|This article does not cite any references or sources. (December 2008)|
Police radio is a communications radio system used by law enforcement agencies all over the world.
Many such systems are encrypted to prevent eavesdroppers from listening in.
The vast majority of economically developed countries police services have access to such equipment; also, in most countries, police cars have sets which are designed to receive calls from the control room, and respond. Also, small personal radios exist that allow each officer to carry one easily, as well as a large central room at the Police station which directs personnel to the location of emergency incidents. Portable police radios first appeared within the British police in 1969.
In Norway, it is legal for private citizens to listen to the police radio, There are even streams available online.
It's legal under the Wireless Telegraphy Act 1949 to listen to police radio in the UK, it being impossible to ban such reception. But it is illegal to "act upon any information" picked up from those transmissions. For example, a journalist cannot go to a crime scene to cover the case if he heard a message on police radio. The move from open analogue to the encrypted digital Airwave system in the UK has made it practically impossible to just listen in to police radio.
Due to recent outbreaks of system down times, the Police and Fire services have emergency back-up radio broadcasting on analogue for threats against the main control centre. The Ambulance Service however has mobile phone systems in place until the system has been updated.[verification needed]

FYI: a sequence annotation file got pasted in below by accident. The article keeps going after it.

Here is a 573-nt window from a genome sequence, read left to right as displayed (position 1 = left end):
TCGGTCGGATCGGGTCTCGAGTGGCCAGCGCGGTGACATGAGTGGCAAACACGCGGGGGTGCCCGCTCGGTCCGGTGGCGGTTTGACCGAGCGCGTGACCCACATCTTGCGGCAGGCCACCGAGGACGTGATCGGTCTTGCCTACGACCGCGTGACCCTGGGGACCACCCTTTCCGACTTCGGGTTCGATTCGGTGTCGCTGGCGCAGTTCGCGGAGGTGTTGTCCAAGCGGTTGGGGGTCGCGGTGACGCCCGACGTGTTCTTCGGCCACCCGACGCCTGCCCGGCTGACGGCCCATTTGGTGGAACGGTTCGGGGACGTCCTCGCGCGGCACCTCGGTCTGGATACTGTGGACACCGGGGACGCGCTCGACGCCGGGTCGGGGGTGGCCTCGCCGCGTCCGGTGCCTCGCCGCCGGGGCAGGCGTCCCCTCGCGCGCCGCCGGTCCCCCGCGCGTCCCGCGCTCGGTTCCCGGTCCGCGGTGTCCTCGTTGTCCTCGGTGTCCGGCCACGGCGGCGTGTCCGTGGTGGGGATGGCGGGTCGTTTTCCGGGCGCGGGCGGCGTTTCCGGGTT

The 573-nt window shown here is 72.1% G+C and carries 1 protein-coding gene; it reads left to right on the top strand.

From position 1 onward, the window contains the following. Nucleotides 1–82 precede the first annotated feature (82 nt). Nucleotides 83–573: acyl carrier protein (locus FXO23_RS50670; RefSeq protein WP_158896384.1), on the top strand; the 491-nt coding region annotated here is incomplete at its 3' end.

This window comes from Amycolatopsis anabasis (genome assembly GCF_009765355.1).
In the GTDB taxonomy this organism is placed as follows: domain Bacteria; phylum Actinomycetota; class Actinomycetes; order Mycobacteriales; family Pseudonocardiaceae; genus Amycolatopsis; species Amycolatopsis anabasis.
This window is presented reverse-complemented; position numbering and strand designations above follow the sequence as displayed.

U.S. state patrols, county sheriffs' offices, and municipal police departments often run their own systems in parallel, presenting interoperability problems. The FCC assigns licenses to these entities in the public safety (PP and PX) allotments of the spectrum. These include allocations in the lower portion of the VHF spectrum (around 39 - 45 MHz), highly susceptible to "skip" interference but still used by state highway patrols; the VHF "hi-band", from 150 to 160 MHz; and various UHF bands. Many systems still use conventional FM transmissions for most traffic; others are trunked analog or digital systems. Recently, there has been a move towards digital trunked systems, especially those based around the public-safety standard Project 25 format set by the Association of Public-Safety Communications Officials-International. A minority of other police radio systems, the largest examples being the Milwaukee Police Department and Pennsylvania State Police use the incompatible OpenSky format. TETRA, the standard in many European countries as well as other places in the world, is virtually unused in the United States.
Recently, some states have began to operate statewide radio networks with varying levels of participation from police on the county and city levels. Some of them are:
- Illinois: StarCom21
- Louisiana: LWIN Louisiana Wireless Information Network
- Michigan: MPSCS Michigan Public Safety Communications System
- Minnesota: ARMER 
- Montana: Montana Statewide Interoperable Public Safety Radio System 
- North Carolina: VIPER 
- Ohio: MARCS - Multi-agency communications system
- Wisconsin: WISCOM 
It is generally not illegal in the United States to listen to unencrypted police communications. However some states prohibit such listening within vehicles.